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Social Work with Addictions
     

Social Work with Addictions

by James G. Barber
 

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The new edition of this important text has been fully revised and is an essential resource for those working in the field of drug addiction.

Drug misuse tends to be encountered in the context of other, often more pressing social problems, such as child abuse, homelessness, domestic violence or emergency relief. This book responds to the needs of social workers in

Overview

The new edition of this important text has been fully revised and is an essential resource for those working in the field of drug addiction.

Drug misuse tends to be encountered in the context of other, often more pressing social problems, such as child abuse, homelessness, domestic violence or emergency relief. This book responds to the needs of social workers in this position by covering the spectrum of brief, empirically validated intervention methods which can be readily incorporated into broader casework plans at any stage of the change process, from extreme resistance to avoidance of relapse.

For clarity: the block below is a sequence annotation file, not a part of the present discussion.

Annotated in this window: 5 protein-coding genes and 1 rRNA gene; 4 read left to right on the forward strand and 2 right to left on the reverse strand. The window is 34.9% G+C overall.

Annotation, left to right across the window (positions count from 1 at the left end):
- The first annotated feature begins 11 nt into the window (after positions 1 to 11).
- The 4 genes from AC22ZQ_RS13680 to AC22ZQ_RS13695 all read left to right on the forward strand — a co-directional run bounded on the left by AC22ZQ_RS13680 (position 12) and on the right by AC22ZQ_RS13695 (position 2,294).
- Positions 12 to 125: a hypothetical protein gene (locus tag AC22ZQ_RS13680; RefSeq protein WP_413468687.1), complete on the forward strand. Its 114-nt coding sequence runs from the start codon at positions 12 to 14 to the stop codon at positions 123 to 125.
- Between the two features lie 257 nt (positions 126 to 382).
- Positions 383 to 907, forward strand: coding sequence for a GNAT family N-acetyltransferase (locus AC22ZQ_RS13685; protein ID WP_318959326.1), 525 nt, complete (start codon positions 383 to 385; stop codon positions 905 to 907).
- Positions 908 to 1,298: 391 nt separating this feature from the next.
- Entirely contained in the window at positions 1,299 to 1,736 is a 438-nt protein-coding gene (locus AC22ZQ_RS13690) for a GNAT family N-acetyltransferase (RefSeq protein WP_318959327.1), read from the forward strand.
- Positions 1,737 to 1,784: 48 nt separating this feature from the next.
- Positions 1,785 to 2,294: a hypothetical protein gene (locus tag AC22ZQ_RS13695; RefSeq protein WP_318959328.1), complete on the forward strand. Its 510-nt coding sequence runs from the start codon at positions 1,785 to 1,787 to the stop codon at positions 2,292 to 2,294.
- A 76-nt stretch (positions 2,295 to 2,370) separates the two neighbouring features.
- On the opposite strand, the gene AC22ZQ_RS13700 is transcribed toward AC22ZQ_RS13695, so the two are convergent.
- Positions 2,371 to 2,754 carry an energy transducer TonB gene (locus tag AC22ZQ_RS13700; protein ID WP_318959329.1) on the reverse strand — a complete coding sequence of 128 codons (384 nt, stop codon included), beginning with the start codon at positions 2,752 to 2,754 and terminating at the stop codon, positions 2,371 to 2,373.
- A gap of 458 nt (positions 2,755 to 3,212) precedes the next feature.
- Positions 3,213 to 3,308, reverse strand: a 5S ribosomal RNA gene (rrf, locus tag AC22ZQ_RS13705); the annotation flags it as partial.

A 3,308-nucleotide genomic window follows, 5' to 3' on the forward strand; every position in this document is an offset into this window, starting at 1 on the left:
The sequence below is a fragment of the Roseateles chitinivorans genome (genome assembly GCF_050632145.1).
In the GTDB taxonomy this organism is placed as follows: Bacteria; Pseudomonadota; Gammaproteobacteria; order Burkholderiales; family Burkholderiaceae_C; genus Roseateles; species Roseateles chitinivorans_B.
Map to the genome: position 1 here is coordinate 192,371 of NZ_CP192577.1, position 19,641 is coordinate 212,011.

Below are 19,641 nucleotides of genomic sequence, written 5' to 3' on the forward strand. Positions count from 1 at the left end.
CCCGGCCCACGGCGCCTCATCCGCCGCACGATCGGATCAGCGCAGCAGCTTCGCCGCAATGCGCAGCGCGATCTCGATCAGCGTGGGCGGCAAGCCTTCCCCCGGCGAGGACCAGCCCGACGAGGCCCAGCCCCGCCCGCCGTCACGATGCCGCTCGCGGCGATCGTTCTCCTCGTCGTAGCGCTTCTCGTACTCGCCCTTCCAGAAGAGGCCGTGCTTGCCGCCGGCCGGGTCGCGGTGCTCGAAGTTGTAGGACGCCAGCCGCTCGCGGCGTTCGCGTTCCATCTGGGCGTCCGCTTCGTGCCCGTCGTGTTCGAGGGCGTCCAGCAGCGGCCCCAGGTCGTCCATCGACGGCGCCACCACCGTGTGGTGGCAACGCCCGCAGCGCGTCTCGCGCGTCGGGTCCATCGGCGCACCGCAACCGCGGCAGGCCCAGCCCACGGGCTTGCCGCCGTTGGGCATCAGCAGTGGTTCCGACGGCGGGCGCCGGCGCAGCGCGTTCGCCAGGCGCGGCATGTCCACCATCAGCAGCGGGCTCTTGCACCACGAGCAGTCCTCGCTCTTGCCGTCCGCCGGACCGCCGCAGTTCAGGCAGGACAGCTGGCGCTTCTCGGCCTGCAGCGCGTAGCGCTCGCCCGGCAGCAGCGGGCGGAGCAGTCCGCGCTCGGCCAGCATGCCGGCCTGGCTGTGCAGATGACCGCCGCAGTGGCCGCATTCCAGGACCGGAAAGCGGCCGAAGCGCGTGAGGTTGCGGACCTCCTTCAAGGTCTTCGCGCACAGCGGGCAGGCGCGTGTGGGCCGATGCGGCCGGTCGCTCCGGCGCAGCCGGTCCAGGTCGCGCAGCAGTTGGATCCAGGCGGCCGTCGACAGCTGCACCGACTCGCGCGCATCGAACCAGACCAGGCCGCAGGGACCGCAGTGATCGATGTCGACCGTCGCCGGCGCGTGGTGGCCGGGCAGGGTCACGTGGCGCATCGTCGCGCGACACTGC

This clear and realistic text employs social work's 'person-in-situation' perspective to identify targets of intervention at the level of individuals, families and even the broader social policy context. It includes new material on recent or more commonly used substances such as designer drugs and methamphetamine. It also provides an update on the latest research evidence on the aetiology and psychosocial treatment of addictions. This is an invaluable, versatile text that is wholly attuned to social work needs.

Product Details

ISBN-13:
9780333985946
Publisher:
Macmillan Education UK
Publication date:
08/28/2002
Series:
Practical Social Work Series
Edition description:
2nd ed. 2002
Pages:
216
Product dimensions:
5.43(w) x 8.50(h) x 0.02(d)

Meet the Author

JAMES G. BARBER is currently Professor of Social Administration and Social Work at Flinders University in South Australia. Prior to becoming an academic he worked with street kids, skid row alcoholics, terminal cancer patients and psychiatric patients. Since becoming an academic he has continued his interest in direct practice through numerous research projects in the fields of addictions, child welfare and youth suicide.

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